Guilt. It can eat you from the inside out until you’re hollow inside. Paul learns first-hand the power guilt can have over you when he convinces his wife that they should attempt to drive home instead of waiting for a storm to pass. As luck would have it, Paul loses control and his wife is killed in the accident. What ensues is wave after wave of immense grief that is escalated over the breaking point by his father-in-law, who piles it on by blaming Paul for killing his daughter.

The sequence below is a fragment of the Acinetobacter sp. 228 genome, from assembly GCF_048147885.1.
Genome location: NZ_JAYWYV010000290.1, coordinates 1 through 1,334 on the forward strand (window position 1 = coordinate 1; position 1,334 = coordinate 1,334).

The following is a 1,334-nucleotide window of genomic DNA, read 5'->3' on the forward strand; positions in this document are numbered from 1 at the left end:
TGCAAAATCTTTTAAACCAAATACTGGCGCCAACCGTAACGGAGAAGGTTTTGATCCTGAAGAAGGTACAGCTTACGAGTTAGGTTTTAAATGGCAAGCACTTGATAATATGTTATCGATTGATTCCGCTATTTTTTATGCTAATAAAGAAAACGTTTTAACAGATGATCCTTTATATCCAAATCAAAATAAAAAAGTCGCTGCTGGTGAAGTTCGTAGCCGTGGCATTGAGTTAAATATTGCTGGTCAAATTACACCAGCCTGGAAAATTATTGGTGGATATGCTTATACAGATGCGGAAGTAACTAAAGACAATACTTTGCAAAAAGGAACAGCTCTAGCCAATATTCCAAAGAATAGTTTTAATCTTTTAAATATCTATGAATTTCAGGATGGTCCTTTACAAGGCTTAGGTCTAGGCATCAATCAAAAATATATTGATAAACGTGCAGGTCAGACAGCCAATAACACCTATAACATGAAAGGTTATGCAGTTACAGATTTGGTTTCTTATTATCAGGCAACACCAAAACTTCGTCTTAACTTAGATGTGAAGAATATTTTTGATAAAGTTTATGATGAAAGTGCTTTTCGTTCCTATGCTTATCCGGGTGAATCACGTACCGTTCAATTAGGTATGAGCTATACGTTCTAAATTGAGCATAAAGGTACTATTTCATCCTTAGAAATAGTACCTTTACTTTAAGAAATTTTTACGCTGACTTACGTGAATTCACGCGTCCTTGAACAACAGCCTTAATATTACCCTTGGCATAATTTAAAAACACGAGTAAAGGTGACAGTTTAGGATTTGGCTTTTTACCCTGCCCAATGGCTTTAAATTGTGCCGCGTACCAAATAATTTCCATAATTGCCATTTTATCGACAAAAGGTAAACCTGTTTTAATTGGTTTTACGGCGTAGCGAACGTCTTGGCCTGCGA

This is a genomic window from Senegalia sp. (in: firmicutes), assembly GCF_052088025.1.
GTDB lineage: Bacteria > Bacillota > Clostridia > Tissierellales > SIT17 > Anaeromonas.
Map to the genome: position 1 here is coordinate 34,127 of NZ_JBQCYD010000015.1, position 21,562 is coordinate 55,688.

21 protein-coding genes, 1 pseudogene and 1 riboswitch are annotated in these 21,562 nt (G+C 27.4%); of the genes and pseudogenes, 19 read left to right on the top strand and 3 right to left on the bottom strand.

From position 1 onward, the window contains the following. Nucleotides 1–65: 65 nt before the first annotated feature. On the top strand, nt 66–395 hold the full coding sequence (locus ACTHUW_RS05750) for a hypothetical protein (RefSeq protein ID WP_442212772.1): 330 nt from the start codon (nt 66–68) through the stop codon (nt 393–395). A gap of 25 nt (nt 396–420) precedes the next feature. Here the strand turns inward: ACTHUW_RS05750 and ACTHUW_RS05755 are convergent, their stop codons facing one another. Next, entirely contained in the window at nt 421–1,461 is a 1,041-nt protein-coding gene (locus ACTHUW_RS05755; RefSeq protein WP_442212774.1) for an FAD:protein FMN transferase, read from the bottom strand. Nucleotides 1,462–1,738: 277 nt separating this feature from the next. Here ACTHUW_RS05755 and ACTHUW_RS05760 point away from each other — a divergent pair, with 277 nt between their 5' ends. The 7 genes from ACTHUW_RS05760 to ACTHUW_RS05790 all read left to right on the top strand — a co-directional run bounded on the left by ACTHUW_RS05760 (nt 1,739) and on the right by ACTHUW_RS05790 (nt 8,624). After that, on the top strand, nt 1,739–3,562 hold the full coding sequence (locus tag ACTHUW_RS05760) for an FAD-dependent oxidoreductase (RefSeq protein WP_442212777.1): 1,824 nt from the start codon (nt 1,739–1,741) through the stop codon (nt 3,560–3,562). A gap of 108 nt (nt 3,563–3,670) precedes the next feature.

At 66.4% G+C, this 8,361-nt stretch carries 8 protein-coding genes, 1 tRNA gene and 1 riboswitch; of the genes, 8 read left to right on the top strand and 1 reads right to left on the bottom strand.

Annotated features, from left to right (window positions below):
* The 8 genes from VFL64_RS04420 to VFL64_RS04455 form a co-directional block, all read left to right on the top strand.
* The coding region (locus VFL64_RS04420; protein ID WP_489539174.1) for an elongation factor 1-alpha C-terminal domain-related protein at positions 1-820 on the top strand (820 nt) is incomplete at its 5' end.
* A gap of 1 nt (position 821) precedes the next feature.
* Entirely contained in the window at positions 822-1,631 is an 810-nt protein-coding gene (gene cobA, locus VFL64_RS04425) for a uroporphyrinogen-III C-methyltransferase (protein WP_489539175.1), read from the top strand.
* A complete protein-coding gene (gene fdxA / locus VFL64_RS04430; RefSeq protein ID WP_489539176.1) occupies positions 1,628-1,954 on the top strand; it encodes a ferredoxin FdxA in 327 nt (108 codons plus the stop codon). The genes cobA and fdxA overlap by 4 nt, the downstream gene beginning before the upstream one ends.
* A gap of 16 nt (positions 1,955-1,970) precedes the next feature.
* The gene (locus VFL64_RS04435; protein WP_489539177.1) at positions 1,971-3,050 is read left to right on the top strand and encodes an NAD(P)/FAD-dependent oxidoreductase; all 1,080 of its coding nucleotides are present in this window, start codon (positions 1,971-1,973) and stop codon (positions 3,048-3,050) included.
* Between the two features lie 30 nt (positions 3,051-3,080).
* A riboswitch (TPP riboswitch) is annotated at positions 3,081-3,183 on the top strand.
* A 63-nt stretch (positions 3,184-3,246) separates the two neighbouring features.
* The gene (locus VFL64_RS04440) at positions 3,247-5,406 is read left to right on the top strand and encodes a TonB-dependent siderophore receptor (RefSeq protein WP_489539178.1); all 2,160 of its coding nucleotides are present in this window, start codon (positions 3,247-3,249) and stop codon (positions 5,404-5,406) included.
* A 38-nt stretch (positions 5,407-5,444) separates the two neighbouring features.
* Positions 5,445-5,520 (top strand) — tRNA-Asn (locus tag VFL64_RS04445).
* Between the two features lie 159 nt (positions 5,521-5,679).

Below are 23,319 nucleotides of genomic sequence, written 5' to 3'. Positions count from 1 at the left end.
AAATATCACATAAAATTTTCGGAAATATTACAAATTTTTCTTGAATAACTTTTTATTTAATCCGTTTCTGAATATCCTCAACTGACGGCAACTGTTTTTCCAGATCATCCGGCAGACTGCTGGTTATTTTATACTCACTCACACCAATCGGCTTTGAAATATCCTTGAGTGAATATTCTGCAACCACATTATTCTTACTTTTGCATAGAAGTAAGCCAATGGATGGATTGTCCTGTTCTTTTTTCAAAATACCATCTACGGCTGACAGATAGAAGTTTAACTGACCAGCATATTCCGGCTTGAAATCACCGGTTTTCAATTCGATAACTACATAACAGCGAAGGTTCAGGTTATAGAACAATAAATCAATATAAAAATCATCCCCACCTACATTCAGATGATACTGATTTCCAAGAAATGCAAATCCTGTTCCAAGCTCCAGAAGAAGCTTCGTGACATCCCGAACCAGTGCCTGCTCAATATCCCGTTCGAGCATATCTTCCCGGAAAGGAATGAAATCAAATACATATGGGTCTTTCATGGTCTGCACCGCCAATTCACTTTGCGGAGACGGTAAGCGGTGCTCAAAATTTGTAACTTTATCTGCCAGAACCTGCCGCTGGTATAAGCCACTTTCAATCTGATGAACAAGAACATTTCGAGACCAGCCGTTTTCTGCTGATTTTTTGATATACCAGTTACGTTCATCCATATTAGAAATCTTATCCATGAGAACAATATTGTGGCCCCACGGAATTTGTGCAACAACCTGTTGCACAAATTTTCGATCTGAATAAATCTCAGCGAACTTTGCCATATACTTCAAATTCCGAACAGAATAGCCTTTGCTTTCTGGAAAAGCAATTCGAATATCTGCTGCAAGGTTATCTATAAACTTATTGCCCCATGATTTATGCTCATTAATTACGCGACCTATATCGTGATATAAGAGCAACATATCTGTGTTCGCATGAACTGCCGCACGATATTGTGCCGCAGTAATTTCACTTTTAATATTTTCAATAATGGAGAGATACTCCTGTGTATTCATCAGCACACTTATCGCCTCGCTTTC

Burke really creates a dark and morbid atmosphere here. I can’t imagine what this poor guy had to be going through, but Burke does a great job at putting the reader in his shoes. His descriptive ability and vocabulary in Grief Frequency is indeed impressive. I’ve always thought Burke could be an upper echelon writer. The problem I’ve had with some of his other efforts has been the suspension of disbelief. I simply had a hard time buying what his characters were doing. In Grief Frequency, he puts it all together and it packs an impressive punch to the midsection.
4 1/2 mangled guard rails out of 5
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